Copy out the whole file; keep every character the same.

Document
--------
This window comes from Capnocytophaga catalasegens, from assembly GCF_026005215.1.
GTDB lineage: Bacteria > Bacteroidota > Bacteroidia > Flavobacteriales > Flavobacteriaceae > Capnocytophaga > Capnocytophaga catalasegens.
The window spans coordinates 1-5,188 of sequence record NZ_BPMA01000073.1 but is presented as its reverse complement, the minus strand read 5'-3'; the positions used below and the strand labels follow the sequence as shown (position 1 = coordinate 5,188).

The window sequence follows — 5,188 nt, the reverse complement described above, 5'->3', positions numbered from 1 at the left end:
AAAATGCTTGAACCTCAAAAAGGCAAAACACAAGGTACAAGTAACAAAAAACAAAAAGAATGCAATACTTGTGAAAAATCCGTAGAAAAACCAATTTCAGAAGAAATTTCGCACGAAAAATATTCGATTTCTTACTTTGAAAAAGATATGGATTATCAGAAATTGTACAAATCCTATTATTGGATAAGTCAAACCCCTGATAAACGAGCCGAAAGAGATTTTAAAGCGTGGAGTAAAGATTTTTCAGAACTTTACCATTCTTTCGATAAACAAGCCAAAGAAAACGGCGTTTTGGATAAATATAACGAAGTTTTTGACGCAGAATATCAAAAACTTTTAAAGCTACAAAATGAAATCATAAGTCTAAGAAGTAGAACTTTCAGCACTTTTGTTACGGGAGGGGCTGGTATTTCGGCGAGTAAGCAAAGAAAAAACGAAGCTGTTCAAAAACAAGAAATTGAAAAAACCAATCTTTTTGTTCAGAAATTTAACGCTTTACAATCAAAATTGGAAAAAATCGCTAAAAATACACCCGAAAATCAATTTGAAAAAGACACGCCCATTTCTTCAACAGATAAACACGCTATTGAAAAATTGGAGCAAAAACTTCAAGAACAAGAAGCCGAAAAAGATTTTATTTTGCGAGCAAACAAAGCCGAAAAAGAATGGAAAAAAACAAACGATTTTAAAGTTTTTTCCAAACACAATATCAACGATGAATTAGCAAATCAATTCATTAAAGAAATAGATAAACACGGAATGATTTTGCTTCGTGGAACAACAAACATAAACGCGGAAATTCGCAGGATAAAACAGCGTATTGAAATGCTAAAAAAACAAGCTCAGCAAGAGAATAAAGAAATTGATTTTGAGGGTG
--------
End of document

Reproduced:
This window comes from Capnocytophaga catalasegens, from assembly GCF_026005215.1.
GTDB lineage: Bacteria > Bacteroidota > Bacteroidia > Flavobacteriales > Flavobacteriaceae > Capnocytophaga > Capnocytophaga catalasegens.
The window spans coordinates 1-5,188 of sequence record NZ_BPMA01000073.1 but is presented as its reverse complement, the minus strand read 5'-3'; the positions used below and the strand labels follow the sequence as shown (position 1 = coordinate 5,188).

The window sequence follows — 5,188 nt, the reverse complement described above, 5'->3', positions numbered from 1 at the left end:
AAAATGCTTGAACCTCAAAAAGGCAAAACACAAGGTACAAGTAACAAAAAACAAAAAGAATGCAATACTTGTGAAAAATCCGTAGAAAAACCAATTTCAGAAGAAATTTCGCACGAAAAATATTCGATTTCTTACTTTGAAAAAGATATGGATTATCAGAAATTGTACAAATCCTATTATTGGATAAGTCAAACCCCTGATAAACGAGCCGAAAGAGATTTTAAAGCGTGGAGTAAAGATTTTTCAGAACTTTACCATTCTTTCGATAAACAAGCCAAAGAAAACGGCGTTTTGGATAAATATAACGAAGTTTTTGACGCAGAATATCAAAAACTTTTAAAGCTACAAAATGAAATCATAAGTCTAAGAAGTAGAACTTTCAGCACTTTTGTTACGGGAGGGGCTGGTATTTCGGCGAGTAAGCAAAGAAAAAACGAAGCTGTTCAAAAACAAGAAATTGAAAAAACCAATCTTTTTGTTCAGAAATTTAACGCTTTACAATCAAAATTGGAAAAAATCGCTAAAAATACACCCGAAAATCAATTTGAAAAAGACACGCCCATTTCTTCAACAGATAAACACGCTATTGAAAAATTGGAGCAAAAACTTCAAGAACAAGAAGCCGAAAAAGATTTTATTTTGCGAGCAAACAAAGCCGAAAAAGAATGGAAAAAAACAAACGATTTTAAAGTTTTTTCCAAACACAATATCAACGATGAATTAGCAAATCAATTCATTAAAGAAATAGATAAACACGGAATGATTTTGCTTCGTGGAACAACAAACATAAACGCGGAAATTCGCAGGATAAAACAGCGTATTGAAATGCTAAAAAAACAAGCTCAGCAAGAGAATAAAGAAATTGATTTTGAGGGTG